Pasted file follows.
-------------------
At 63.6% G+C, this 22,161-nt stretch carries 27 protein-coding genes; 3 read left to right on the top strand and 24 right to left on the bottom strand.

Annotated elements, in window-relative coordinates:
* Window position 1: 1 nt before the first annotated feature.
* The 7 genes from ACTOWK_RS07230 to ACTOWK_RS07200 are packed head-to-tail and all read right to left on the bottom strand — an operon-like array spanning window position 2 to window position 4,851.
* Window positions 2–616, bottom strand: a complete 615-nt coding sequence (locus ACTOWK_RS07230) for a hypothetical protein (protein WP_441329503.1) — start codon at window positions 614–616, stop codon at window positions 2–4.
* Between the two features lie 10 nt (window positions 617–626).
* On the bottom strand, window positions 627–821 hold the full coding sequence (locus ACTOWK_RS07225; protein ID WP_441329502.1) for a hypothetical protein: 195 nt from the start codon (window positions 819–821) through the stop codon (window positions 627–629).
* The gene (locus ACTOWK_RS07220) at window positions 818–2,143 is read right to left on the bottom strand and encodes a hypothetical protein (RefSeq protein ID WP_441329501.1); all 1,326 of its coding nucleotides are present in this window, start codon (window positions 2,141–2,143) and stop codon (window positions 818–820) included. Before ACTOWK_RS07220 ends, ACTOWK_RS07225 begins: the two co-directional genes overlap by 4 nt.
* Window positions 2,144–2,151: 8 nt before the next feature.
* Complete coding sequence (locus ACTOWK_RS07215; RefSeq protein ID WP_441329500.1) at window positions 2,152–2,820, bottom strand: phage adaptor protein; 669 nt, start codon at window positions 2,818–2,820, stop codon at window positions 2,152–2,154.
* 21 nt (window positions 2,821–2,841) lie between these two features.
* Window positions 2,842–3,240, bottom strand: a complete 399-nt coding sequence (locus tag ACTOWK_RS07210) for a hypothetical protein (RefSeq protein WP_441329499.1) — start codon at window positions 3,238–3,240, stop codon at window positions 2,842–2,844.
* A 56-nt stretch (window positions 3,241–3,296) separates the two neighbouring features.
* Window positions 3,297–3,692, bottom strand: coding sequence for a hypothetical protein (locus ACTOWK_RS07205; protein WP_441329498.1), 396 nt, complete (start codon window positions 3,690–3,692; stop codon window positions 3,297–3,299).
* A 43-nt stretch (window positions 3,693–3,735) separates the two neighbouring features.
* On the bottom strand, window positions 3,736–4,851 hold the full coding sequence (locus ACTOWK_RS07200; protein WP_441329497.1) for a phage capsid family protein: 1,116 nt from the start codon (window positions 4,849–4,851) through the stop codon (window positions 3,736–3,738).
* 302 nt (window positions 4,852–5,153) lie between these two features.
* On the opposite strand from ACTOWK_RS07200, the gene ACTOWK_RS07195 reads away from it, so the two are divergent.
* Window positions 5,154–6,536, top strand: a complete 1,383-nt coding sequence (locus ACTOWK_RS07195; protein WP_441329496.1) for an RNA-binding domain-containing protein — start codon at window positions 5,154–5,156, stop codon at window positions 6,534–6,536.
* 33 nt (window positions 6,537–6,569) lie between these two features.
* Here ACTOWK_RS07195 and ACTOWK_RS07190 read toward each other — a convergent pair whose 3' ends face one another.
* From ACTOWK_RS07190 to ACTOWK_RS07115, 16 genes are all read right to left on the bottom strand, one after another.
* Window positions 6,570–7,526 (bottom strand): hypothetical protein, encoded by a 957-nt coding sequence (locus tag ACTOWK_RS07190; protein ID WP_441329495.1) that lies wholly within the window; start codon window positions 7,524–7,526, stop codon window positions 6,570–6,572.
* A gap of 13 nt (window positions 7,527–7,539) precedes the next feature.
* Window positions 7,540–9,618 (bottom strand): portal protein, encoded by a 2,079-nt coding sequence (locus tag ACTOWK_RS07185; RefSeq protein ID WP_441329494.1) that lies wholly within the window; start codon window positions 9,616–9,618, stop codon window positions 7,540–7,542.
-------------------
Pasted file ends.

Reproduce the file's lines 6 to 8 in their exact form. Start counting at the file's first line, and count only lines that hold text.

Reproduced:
* Between the two features lie 10 nt (window positions 617–626).
* On the bottom strand, window positions 627–821 hold the full coding sequence (locus ACTOWK_RS07225; protein ID WP_441329502.1) for a hypothetical protein: 195 nt from the start codon (window positions 819–821) through the stop codon (window positions 627–629).
* The gene (locus ACTOWK_RS07220) at window positions 818–2,143 is read right to left on the bottom strand and encodes a hypothetical protein (RefSeq protein ID WP_441329501.1); all 1,326 of its coding nucleotides are present in this window, start codon (window positions 2,141–2,143) and stop codon (window positions 818–820) included. Before ACTOWK_RS07220 ends, ACTOWK_RS07225 begins: the two co-directional genes overlap by 4 nt.